The exchange rate was (in average) around 1:2.25 (DM: Ostmark), while the market rate was estimated at 1:5 -- 1:10. The revaluation brought immediately higher living standards to Eastern Germans.
However, the firms suffered from the fact that despite low productivity and a used up capital stock they had to pay wages and debts and inputs at a highly overvalued rate.
So monetary unification guided by the political goal to achieve the greatest possible enthusiasm for reforms (and the conservative coalition supported by the Western German chancellor Helmut Kohl) led to enormous problems in the Eastern German industry.
Also, the subsequent policy of the Bundesbank to fight inflation led to the notorious EMS crisis of 1992-1993.
Restructuring the Eastern German economy The GDR in the 40 years of its existence and its application of central planning achieved a severe misallocation of investment.
Most problematic was the slow degradation of the capital stock. In 1990, most firms in the former GDR were not able to compete: low productivity, rusty machines and environmental problems were matched by incompetent management and ancient technology.
The German privatization agency Treuhand, for some times the largest holding company of the world, could only privatize these firms at considerable losses.
After 10 years of company restructuring, an ambiguous picture of the Eastern German industry emerges: While large investments in "industrial core areas" with the help of unprecedented subsidies stand for the modernization, still the average productivity in Eastern Germany is much lower than in the West.
The export orientation of Eastern German firms is still low compared with its Western counterparts. Restructuring is not yet finished.
One lesson is that also attitudes of the population are not easily to change. Any change of socialist man (homo sovietucs) to capitalist thinking (homo oeconomicus) needs time. The role of the state in this transformation process is rather limited.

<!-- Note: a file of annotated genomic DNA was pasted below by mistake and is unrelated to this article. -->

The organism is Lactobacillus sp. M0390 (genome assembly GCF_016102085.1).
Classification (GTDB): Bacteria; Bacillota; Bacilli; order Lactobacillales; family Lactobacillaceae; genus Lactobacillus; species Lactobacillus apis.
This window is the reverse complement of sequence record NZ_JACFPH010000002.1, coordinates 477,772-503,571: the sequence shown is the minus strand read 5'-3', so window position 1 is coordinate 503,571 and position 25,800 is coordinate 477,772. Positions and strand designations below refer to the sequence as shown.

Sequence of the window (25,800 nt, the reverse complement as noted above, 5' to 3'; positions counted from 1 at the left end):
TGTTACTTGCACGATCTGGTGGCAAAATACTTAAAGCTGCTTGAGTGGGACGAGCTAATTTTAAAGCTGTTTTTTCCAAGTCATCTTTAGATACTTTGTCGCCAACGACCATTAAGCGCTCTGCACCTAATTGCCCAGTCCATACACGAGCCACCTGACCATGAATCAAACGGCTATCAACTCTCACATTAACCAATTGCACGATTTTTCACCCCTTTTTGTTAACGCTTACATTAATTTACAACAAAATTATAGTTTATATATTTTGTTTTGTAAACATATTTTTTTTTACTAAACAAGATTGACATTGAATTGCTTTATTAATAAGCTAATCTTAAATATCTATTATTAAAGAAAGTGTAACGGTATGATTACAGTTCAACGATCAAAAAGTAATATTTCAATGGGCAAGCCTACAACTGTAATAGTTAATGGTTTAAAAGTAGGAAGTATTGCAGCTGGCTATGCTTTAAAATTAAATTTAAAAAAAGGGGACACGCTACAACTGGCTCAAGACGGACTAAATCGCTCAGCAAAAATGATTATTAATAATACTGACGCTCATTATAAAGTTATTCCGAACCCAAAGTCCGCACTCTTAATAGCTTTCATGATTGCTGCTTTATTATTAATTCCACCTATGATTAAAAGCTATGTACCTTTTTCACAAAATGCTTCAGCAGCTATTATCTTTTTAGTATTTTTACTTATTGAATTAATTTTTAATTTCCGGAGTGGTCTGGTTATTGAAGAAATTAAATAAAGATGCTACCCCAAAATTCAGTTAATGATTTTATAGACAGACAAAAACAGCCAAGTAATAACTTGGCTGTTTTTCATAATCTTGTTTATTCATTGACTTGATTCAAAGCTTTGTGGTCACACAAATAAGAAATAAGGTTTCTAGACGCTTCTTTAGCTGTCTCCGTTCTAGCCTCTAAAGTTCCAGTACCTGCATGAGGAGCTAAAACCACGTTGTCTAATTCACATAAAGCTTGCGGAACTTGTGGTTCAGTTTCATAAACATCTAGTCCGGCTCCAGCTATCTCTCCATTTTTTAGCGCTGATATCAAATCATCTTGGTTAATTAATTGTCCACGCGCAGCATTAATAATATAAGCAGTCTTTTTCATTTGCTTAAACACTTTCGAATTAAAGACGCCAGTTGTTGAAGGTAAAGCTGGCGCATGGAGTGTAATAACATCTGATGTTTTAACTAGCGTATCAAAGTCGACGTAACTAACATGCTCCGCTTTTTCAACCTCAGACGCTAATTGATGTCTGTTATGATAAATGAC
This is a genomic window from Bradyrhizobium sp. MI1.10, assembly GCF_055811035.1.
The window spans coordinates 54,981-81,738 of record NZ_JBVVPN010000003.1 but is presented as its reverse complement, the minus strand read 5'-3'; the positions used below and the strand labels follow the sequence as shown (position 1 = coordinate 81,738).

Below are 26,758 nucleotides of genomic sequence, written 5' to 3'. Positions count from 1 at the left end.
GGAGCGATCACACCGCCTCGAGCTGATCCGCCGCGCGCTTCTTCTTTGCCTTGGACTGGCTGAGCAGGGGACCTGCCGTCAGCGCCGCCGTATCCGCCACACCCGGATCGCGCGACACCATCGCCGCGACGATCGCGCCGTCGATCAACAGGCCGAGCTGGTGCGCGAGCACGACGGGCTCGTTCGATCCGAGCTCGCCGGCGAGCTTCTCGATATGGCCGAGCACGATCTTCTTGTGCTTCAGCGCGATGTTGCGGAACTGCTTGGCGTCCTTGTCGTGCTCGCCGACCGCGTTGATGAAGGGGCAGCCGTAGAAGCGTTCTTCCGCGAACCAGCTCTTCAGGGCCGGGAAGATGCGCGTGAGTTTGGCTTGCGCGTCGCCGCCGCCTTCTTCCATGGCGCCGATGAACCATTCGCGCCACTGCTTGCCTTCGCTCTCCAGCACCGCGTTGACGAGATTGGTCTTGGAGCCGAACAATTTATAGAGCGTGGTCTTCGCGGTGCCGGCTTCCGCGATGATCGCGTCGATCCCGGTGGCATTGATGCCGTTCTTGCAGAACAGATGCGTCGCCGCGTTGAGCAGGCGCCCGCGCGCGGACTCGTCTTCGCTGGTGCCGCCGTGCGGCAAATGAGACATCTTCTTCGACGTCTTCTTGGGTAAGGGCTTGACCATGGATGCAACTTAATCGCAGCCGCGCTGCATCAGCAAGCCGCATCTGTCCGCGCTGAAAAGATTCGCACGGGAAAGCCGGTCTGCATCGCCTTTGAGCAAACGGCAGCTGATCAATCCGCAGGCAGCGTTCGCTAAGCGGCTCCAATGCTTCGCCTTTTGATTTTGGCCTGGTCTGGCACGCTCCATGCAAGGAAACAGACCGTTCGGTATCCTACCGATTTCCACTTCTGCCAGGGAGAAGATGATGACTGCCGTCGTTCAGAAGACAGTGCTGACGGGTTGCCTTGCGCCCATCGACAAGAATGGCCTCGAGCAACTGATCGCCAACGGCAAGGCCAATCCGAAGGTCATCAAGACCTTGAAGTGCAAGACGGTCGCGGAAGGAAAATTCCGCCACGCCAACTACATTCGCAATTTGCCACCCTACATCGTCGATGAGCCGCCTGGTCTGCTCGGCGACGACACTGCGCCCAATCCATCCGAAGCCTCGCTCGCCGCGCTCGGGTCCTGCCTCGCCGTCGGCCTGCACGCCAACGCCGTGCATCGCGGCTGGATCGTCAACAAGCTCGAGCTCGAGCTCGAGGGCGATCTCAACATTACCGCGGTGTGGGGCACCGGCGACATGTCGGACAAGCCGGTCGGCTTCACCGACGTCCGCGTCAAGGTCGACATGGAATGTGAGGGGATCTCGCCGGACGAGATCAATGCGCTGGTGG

Unemployment in Eastern Germany Unemployment in Eastern Germany ten years after unification still stands at a shocking level of 16-20 percent. In the last years, due to the decrease of public works programs, it even become worse.
The reasons for unemployment are twofold. One reason is the inherited burden of a dysfunctional, degraded capital stock.
Eastern Germany experienced after transformation a shortage of (modern) capital compared to relatively abundant labor.
The second reason is linked to the monetary unification revaluing the Eastern German wages plus the trade union policy of fast wage convergence.
Today, there is a large productivity gap between Western and Eastern German companies, much larger than the still existing wage gap. This led to deindustrialization in Eastern Germany.
To fight unemployment, which is not only an economic, but also a social problem, is one of the challenges still ahead for successful finishing the task of transformation.
Recent changes in the employers organizations indicate that to overcome this challenge also changes in the rigid Western German labor market organization are necessary. So, Eastern German transformation and Western German reform must come together.
The author is a professor of European studies at the graduate school of International Area Studies of Hankuk University of Foreign Studies, and also does research at the University of Witten/Herdecke, Germany.
-- The Korea Herald/Asia News Network